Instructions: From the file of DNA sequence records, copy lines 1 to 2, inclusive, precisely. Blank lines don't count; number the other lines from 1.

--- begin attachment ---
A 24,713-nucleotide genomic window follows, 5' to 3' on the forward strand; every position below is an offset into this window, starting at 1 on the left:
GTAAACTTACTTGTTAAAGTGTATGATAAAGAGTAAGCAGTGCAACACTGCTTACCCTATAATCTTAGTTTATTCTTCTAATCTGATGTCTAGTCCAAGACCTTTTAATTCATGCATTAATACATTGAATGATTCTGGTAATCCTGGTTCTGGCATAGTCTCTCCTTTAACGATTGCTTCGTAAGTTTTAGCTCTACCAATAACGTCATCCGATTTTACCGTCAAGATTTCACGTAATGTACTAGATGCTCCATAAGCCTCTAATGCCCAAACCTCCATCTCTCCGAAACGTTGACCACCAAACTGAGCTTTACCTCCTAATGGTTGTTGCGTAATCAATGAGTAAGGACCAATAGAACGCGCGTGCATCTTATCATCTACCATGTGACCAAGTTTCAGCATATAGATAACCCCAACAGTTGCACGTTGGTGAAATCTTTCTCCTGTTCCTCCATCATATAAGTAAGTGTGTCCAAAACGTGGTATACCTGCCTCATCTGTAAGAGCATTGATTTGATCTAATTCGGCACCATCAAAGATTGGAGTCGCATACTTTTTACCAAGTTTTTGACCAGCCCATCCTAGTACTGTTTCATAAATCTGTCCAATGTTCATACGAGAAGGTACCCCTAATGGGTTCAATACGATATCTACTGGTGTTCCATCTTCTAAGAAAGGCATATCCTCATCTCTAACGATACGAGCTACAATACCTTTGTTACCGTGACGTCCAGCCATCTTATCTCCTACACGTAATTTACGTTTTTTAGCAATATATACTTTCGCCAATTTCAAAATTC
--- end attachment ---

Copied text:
A 24,713-nucleotide genomic window follows, 5' to 3' on the forward strand; every position below is an offset into this window, starting at 1 on the left:
GTAAACTTACTTGTTAAAGTGTATGATAAAGAGTAAGCAGTGCAACACTGCTTACCCTATAATCTTAGTTTATTCTTCTAATCTGATGTCTAGTCCAAGACCTTTTAATTCATGCATTAATACATTGAATGATTCTGGTAATCCTGGTTCTGGCATAGTCTCTCCTTTAACGATTGCTTCGTAAGTTTTAGCTCTACCAATAACGTCATCCGATTTTACCGTCAAGATTTCACGTAATGTACTAGATGCTCCATAAGCCTCTAATGCCCAAACCTCCATCTCTCCGAAACGTTGACCACCAAACTGAGCTTTACCTCCTAATGGTTGTTGCGTAATCAATGAGTAAGGACCAATAGAACGCGCGTGCATCTTATCATCTACCATGTGACCAAGTTTCAGCATATAGATAACCCCAACAGTTGCACGTTGGTGAAATCTTTCTCCTGTTCCTCCATCATATAAGTAAGTGTGTCCAAAACGTGGTATACCTGCCTCATCTGTAAGAGCATTGATTTGATCTAATTCGGCACCATCAAAGATTGGAGTCGCATACTTTTTACCAAGTTTTTGACCAGCCCATCCTAGTACTGTTTCATAAATCTGTCCAATGTTCATACGAGAAGGTACCCCTAATGGGTTCAATACGATATCTACTGGTGTTCCATCTTCTAAGAAAGGCATATCCTCATCTCTAACGATACGAGCTACAATACCTTTGTTACCGTGACGTCCAGCCATCTTATCTCCTACACGTAATTTACGTTTTTTAGCAATATATACTTTCGCCAATTTCAAAATTC